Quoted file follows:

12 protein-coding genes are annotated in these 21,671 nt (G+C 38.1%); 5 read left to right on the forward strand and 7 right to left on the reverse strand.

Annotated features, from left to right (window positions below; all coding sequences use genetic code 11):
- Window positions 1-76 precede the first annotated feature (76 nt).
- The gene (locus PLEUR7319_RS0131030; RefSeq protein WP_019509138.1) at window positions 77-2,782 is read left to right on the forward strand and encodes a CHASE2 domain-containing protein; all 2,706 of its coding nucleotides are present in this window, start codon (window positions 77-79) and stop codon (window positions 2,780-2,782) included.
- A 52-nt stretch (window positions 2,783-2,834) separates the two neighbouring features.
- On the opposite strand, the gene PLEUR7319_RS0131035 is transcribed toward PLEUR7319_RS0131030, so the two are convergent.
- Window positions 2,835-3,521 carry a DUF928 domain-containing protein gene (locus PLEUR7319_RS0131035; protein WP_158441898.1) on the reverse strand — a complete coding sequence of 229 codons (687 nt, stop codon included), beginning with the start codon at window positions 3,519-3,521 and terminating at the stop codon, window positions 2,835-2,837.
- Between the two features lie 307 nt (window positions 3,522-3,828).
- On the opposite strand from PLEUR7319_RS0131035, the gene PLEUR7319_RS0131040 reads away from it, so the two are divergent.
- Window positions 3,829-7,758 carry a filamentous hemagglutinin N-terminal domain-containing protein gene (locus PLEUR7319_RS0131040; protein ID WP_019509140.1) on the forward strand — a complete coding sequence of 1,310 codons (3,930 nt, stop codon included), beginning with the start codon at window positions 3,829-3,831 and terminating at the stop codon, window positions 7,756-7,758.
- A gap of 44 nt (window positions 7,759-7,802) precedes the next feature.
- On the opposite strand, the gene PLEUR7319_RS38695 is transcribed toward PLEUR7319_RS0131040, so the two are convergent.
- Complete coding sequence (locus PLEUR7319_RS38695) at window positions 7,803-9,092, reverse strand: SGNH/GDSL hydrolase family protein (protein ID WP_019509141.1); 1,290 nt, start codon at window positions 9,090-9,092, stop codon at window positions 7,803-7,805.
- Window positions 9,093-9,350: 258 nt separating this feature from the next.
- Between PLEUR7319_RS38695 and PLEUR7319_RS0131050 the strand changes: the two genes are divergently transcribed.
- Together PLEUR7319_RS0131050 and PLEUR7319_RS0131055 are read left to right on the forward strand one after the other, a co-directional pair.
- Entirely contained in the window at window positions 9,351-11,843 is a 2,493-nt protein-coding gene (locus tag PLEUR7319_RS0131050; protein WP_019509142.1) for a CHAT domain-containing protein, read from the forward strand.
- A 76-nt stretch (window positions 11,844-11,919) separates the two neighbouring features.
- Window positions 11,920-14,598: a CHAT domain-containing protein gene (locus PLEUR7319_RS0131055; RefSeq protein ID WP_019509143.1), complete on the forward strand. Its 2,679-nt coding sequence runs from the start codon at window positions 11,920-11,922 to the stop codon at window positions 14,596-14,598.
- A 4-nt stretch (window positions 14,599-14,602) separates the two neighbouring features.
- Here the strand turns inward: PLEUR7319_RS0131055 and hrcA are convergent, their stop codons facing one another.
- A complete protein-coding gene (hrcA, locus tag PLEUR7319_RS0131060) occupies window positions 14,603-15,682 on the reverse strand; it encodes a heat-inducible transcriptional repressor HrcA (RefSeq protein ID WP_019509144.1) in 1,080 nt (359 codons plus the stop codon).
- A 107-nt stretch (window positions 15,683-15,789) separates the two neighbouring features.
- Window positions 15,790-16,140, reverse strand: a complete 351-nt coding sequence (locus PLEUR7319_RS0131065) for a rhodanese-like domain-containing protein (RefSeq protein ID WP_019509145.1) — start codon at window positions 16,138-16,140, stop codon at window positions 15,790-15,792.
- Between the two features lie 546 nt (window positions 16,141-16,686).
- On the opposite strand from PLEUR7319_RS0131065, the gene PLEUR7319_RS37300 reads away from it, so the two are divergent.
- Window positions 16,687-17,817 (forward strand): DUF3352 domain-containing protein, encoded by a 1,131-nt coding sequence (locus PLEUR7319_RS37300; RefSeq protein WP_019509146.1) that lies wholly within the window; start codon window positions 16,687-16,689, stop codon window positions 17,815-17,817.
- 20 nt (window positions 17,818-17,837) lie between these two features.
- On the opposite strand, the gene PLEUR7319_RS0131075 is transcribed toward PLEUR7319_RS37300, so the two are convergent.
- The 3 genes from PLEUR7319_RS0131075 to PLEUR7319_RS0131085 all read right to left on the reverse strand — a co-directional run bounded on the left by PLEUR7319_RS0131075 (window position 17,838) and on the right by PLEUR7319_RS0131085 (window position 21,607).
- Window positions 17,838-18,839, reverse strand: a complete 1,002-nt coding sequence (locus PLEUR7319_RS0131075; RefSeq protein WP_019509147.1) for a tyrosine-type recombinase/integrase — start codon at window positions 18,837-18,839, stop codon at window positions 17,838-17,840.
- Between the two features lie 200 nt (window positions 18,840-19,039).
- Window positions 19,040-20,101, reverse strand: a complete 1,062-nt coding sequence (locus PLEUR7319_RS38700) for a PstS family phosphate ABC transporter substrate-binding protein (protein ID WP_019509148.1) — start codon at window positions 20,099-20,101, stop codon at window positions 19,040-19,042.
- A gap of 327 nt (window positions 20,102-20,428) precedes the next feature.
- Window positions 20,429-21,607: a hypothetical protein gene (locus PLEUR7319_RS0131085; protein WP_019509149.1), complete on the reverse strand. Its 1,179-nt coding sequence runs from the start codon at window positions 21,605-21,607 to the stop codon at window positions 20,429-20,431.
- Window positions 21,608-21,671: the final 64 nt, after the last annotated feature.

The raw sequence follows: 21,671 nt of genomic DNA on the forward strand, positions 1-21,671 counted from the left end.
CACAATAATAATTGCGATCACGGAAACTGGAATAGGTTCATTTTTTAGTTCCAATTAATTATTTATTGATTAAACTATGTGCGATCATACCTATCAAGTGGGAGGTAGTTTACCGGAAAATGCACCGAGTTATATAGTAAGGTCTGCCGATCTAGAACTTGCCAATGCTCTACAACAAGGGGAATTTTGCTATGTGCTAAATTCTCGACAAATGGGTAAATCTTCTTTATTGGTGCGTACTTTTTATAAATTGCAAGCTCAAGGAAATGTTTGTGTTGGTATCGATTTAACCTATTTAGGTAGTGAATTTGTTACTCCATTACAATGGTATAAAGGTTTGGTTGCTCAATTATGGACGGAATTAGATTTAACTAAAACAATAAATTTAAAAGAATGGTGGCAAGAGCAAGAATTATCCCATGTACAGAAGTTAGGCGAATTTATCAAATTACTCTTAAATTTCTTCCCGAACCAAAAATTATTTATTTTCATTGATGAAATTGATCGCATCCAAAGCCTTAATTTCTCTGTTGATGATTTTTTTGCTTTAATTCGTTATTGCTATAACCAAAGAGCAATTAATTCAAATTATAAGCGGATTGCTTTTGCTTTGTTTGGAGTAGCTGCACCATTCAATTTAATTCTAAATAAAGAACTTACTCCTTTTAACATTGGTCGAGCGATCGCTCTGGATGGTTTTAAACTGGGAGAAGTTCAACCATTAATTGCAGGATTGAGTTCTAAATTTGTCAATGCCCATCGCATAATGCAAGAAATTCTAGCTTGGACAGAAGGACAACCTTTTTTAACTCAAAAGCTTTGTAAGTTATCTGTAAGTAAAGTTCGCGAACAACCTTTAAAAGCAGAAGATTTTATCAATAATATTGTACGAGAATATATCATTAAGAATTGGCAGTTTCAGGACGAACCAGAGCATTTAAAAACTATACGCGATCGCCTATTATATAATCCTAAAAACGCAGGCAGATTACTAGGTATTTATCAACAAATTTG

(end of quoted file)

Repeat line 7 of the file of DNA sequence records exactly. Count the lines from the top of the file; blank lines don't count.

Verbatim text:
- Window positions 2,835-3,521 carry a DUF928 domain-containing protein gene (locus PLEUR7319_RS0131035; protein WP_158441898.1) on the reverse strand — a complete coding sequence of 229 codons (687 nt, stop codon included), beginning with the start codon at window positions 3,519-3,521 and terminating at the stop codon, window positions 2,835-2,837.